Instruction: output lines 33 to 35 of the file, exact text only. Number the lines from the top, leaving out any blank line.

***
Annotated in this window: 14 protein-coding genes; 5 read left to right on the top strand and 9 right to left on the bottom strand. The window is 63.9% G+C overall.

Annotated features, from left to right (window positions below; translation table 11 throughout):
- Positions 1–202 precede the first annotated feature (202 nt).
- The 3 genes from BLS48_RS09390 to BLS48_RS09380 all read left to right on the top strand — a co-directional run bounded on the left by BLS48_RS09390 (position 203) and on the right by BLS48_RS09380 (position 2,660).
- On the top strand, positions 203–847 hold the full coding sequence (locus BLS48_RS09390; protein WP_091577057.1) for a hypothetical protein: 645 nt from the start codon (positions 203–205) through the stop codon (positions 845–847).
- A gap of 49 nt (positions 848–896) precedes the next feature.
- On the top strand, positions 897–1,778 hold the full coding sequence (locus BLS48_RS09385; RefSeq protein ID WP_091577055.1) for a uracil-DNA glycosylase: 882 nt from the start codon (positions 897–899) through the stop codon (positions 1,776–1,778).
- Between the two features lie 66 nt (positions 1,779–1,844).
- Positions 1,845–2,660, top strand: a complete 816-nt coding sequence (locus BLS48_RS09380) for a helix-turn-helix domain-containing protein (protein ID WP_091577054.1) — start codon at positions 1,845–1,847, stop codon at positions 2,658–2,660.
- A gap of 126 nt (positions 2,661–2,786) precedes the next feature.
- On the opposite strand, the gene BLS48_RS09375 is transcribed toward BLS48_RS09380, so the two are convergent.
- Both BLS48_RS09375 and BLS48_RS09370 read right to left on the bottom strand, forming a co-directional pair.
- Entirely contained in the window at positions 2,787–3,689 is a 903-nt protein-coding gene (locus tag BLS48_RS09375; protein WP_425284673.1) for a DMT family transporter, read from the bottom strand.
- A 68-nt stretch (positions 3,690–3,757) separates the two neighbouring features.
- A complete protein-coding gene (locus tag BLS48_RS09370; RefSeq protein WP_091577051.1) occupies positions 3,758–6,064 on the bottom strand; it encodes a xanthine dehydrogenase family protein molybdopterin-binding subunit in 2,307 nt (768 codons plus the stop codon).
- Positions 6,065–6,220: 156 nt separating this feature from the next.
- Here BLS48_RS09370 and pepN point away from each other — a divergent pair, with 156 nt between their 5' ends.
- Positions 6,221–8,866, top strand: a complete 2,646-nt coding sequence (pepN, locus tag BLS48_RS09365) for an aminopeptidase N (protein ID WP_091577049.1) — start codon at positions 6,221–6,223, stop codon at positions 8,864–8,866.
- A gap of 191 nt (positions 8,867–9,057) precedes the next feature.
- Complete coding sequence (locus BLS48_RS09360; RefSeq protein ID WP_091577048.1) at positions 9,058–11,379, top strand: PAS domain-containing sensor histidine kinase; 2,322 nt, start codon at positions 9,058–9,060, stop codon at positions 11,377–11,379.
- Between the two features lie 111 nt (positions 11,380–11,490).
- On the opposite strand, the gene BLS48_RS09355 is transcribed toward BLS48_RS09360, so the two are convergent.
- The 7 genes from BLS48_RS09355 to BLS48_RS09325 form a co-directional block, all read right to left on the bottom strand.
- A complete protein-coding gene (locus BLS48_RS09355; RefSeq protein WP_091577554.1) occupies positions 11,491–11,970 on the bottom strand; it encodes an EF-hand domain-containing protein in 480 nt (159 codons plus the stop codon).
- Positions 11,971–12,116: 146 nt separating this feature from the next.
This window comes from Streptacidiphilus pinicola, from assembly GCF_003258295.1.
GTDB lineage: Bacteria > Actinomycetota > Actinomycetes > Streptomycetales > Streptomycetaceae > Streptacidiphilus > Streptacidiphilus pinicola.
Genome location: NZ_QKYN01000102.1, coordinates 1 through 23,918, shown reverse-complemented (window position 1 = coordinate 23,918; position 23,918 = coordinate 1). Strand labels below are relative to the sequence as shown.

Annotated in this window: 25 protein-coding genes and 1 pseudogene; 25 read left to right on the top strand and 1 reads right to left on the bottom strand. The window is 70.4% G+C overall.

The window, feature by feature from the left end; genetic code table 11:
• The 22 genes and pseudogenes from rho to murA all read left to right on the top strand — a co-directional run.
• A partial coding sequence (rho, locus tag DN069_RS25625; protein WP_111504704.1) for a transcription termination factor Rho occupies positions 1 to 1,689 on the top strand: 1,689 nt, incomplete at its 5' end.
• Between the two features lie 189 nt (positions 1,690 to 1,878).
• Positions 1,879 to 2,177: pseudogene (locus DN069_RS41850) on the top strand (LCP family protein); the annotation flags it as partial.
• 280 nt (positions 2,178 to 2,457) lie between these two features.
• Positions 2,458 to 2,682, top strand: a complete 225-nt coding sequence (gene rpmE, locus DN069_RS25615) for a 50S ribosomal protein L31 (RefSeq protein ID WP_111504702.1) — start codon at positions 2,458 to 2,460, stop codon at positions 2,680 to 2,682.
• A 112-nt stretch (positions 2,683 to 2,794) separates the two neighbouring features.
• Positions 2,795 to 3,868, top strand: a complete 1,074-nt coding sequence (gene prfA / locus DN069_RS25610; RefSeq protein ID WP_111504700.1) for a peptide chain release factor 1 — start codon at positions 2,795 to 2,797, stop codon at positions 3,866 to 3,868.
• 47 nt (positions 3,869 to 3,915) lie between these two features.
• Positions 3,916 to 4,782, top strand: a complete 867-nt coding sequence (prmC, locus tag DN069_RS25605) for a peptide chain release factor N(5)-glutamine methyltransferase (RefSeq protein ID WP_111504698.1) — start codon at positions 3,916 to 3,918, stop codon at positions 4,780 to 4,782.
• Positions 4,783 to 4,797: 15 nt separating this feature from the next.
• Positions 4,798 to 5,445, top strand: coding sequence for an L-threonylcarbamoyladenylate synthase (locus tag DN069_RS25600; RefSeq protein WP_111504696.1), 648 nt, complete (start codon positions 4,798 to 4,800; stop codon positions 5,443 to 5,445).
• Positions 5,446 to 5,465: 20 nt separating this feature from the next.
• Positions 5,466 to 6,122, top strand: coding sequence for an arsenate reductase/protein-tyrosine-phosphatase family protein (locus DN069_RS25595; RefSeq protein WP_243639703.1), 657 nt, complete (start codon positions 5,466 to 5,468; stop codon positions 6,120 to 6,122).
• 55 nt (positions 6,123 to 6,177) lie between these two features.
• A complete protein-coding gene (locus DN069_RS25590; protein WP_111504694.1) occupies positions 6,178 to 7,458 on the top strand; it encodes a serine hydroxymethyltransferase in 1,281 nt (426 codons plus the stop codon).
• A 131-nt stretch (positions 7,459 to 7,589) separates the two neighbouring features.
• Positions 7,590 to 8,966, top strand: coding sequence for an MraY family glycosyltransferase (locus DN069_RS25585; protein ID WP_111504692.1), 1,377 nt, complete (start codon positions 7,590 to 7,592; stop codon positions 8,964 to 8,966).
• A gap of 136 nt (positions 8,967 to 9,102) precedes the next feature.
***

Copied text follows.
• Between the two features lie 189 nt (positions 1,690 to 1,878).
• Positions 1,879 to 2,177: pseudogene (locus DN069_RS41850) on the top strand (LCP family protein); the annotation flags it as partial.
• 280 nt (positions 2,178 to 2,457) lie between these two features.